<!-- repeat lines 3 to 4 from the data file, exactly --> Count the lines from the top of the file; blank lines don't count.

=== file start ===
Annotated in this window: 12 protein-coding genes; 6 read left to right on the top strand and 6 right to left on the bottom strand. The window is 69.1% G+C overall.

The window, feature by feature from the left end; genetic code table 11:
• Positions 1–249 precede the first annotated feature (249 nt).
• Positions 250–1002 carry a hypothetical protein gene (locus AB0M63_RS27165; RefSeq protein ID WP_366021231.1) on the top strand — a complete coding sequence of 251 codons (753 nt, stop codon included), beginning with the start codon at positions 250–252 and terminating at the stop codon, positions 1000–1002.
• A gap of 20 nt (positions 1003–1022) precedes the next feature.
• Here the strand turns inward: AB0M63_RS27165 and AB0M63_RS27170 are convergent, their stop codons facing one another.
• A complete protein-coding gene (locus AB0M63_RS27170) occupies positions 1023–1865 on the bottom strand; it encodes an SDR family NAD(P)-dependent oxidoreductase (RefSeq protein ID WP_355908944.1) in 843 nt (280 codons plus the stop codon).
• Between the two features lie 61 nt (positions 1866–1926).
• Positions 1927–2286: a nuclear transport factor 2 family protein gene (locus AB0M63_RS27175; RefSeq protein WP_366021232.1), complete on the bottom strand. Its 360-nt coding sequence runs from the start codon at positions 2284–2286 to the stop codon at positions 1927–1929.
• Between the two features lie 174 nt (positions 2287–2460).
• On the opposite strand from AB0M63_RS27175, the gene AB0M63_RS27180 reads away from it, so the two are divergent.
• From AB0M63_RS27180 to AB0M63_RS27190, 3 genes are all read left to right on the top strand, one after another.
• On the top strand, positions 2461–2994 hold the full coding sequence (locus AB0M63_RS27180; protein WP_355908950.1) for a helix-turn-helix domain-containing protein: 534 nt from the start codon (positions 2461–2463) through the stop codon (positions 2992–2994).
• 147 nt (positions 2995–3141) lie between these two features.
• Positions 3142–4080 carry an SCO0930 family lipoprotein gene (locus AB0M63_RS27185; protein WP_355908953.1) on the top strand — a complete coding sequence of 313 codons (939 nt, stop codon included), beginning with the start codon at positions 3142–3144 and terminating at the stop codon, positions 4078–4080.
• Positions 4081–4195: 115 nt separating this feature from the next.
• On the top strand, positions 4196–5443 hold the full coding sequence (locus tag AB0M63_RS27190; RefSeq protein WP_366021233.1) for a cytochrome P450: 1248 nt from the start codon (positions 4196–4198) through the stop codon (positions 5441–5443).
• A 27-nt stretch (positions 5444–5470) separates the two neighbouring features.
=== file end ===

• Positions 1–249 precede the first annotated feature (249 nt).
• Positions 250–1002 carry a hypothetical protein gene (locus AB0M63_RS27165; RefSeq protein ID WP_366021231.1) on the top strand — a complete coding sequence of 251 codons (753 nt, stop codon included), beginning with the start codon at positions 250–252 and terminating at the stop codon, positions 1000–1002.